-Stam, stam, and more stam. This is what you have going for you. Stack stam and resilience gems in any slots you might have if you're going to be taking this "seriously."

-Arena gear: Get the "prot" set. I haven't done this myself yet (what can I say, I'm lazy and don't PvP often), but with the availability now of Season 1 gear, you might as well go grind out the honor and stack yourself up. The resilience will only increase your survivability, and that's the game you're playing in Arenas. The extra spell damage will be nice too, since you'll actually be able to dole out some damage on those foolish enough to actually come after you.

-Prioritize a little more Int: This won't be hard with the arena sets, since they provide Int, but remember that it's unlikely someone's going to be healing you in arena (and if anything, you'll be the back-up healer), so your mana regeneration is going to suck (or be non-existent). Given that you can say "screw it" to defense and a lot more of the mitigation abilities, this will be relatively easy to do.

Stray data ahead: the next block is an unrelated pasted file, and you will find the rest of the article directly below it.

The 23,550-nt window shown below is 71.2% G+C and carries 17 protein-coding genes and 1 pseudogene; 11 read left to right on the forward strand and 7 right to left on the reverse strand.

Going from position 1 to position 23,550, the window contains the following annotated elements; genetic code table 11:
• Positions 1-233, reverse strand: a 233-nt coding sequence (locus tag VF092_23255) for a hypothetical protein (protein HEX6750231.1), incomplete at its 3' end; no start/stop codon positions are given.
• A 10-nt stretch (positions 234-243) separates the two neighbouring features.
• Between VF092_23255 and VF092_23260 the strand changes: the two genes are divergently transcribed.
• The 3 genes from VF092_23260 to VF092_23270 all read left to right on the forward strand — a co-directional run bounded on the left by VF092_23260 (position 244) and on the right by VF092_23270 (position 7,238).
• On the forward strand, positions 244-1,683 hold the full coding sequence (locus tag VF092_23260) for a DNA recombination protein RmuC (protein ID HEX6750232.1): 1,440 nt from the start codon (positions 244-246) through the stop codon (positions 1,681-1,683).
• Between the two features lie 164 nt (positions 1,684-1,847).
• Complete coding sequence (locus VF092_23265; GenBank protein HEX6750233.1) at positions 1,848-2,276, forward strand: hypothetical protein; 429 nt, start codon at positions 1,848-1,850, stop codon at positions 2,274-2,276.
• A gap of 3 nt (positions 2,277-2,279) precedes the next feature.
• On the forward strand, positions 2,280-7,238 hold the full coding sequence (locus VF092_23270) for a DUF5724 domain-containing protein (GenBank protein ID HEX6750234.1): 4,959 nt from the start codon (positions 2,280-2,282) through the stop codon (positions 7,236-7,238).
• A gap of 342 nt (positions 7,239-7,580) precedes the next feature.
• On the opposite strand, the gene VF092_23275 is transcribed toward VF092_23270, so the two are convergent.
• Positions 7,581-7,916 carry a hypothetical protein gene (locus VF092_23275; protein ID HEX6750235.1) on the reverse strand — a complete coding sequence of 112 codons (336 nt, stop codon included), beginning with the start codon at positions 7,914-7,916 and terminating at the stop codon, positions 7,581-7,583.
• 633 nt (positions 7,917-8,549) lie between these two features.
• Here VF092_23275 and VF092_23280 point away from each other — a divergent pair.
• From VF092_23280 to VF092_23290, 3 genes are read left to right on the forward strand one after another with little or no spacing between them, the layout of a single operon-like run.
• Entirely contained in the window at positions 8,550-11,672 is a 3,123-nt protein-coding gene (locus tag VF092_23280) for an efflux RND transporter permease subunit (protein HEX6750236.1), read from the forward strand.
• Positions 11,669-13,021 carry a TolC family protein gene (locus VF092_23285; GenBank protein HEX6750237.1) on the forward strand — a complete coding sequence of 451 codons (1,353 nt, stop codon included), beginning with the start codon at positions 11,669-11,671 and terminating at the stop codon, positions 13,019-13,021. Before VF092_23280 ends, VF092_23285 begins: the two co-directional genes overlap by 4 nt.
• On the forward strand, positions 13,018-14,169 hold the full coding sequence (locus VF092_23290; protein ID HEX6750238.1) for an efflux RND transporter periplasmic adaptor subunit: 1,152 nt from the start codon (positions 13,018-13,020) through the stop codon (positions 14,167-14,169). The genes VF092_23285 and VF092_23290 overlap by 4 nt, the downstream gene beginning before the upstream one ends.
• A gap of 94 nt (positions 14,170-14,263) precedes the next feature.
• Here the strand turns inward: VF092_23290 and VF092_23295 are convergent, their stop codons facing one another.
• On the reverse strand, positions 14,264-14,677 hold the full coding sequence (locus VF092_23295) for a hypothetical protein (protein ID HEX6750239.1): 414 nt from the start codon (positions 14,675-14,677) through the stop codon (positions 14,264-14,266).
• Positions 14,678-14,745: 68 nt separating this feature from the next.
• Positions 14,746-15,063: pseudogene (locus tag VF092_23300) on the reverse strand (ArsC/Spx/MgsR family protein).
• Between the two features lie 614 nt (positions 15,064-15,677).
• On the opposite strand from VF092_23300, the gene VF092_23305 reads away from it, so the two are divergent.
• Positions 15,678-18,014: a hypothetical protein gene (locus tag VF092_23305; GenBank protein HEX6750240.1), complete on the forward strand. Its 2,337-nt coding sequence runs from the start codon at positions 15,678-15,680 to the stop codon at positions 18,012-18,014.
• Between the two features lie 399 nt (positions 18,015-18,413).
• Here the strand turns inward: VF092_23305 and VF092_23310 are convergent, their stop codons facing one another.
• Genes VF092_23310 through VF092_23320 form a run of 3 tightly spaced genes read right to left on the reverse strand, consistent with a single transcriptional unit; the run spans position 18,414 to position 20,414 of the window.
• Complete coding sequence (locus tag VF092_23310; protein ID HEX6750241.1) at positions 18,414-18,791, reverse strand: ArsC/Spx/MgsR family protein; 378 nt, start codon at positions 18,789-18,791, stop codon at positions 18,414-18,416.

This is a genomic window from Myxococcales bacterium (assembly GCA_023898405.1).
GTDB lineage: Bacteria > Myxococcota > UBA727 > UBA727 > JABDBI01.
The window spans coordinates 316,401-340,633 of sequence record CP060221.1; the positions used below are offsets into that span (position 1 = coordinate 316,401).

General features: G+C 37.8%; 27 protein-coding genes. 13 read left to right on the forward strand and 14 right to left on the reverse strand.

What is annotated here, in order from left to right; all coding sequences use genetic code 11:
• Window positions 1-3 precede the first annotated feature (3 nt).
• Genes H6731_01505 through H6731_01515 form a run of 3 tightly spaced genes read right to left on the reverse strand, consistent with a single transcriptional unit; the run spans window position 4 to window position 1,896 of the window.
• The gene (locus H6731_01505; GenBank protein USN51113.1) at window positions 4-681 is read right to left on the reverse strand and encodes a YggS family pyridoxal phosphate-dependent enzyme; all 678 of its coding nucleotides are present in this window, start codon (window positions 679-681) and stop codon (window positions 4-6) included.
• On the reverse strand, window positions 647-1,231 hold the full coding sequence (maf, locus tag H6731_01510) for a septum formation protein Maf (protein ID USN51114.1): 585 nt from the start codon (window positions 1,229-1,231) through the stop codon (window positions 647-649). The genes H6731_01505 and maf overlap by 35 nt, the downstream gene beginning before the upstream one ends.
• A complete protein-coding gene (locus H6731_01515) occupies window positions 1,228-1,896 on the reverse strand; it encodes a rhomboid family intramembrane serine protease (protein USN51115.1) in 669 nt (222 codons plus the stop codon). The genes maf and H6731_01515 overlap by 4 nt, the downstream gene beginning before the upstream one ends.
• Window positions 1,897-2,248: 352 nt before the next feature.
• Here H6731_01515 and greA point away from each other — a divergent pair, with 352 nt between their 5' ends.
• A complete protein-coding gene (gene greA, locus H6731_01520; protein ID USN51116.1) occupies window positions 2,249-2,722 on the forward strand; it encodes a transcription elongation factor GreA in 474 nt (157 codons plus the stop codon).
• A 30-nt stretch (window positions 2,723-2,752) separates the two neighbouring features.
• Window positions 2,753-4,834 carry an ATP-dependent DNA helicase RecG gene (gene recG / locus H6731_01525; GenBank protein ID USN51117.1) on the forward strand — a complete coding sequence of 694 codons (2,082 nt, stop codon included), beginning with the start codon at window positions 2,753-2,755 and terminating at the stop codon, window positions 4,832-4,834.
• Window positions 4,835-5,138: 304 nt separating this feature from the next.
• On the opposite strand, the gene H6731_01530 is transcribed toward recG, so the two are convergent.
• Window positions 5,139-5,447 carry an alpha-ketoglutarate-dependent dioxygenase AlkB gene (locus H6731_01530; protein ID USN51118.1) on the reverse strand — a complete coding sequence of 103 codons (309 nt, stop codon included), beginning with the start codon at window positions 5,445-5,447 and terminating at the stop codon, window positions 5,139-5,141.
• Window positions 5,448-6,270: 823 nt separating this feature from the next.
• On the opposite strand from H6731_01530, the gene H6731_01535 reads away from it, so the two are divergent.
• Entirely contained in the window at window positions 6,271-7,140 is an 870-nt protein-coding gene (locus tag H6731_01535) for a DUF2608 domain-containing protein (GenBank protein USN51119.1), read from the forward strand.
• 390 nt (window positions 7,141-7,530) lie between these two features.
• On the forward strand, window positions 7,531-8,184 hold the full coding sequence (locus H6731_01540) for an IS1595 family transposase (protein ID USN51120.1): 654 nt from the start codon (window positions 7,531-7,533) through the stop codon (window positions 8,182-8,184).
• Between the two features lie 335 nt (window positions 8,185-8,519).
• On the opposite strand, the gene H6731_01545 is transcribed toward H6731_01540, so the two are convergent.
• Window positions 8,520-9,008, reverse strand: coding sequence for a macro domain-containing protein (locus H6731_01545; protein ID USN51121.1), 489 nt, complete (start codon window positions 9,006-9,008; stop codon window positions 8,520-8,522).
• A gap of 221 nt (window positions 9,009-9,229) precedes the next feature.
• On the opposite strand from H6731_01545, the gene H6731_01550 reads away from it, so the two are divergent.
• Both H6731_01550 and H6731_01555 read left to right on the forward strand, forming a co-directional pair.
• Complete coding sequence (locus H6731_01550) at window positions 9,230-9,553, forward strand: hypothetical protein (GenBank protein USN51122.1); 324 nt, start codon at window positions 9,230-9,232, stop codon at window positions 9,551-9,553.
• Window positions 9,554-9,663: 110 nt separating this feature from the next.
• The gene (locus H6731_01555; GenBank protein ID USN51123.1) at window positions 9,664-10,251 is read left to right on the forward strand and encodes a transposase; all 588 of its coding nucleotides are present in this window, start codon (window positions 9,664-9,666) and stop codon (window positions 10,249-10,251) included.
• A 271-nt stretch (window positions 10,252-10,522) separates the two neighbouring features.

Key Abilities:

Blessing of Sanctuary - This, in my honest opinion, will be your strongest blessing for Arenas. What you want to do is draw people TO you. A good 90% of teams will not realize that you are, in fact, protection-specced unless they take a real good look at your buffs and are familiar with protection paladins themselves. (Though they likely will notice something is up when they see how small your mana pool is, and may deem you Retribution instead.) The trick of the game is to get them to hit you and for you to survive it, so stacking all your passive damage effects is a must.